Convicted Felons Not Allowed To Vote

1974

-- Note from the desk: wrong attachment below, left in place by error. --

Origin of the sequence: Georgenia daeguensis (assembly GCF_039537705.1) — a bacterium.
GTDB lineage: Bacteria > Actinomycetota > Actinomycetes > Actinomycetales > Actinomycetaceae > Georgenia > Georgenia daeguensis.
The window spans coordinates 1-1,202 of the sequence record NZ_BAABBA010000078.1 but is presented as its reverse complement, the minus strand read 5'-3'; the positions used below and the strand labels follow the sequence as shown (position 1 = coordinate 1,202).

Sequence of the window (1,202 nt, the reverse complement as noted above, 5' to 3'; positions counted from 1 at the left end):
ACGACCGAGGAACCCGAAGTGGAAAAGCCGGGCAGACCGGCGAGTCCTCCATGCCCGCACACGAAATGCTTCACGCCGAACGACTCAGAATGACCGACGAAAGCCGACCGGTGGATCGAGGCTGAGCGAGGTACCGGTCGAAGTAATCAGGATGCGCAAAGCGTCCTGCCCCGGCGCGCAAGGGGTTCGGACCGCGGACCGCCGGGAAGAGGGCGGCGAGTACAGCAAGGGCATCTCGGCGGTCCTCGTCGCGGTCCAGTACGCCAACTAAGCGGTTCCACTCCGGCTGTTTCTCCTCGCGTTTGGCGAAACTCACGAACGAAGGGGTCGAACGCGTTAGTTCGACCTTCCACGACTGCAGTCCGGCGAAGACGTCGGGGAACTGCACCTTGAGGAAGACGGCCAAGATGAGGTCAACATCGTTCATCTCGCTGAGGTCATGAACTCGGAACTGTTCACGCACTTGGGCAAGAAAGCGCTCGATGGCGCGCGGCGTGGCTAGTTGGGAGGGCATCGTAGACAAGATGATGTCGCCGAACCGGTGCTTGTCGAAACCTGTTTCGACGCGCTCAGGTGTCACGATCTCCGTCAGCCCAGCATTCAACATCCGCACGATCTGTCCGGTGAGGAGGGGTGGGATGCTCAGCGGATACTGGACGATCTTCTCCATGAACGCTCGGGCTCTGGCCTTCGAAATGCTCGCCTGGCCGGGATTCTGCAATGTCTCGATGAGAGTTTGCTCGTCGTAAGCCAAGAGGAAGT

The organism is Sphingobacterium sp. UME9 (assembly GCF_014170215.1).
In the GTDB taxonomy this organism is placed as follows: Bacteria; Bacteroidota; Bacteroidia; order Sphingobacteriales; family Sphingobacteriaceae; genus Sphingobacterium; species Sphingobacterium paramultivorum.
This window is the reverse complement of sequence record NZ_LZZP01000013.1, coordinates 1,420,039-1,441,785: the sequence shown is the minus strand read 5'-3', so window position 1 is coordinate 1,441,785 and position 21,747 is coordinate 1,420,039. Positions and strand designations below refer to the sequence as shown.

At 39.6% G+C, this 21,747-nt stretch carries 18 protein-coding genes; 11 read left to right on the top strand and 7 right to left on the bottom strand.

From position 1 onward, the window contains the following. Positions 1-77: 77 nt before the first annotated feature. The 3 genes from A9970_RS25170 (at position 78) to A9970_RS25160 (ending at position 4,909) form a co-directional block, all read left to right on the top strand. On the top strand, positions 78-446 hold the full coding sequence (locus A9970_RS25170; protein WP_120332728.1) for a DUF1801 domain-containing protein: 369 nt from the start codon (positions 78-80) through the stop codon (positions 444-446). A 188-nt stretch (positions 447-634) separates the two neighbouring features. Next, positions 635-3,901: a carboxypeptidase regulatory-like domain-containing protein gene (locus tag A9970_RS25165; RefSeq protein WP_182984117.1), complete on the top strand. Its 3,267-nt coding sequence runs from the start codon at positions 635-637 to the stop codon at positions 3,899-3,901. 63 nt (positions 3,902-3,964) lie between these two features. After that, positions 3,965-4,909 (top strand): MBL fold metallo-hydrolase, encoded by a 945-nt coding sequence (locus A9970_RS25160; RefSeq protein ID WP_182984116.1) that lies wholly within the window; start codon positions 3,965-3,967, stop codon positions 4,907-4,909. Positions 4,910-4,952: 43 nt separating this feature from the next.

In Richardson v. Ramirez, the U.S. Supreme Court rules that California’s state constitutional provision that denies the right to vote to convicted felons does not violate the equal protection clause of the Constitution. Interpreting the lesser known second clause of the 14th Amendment, the Court reasons that the framers could not have intended the clause to prohibit such laws if they excluded felons from being counted when figuring congressional representation. Today, most states have differing policies on felon voting rights: Some states permanently deny convicted felons the right to vote; others suspend voting rights during incarceration or for a specified period after release from prison.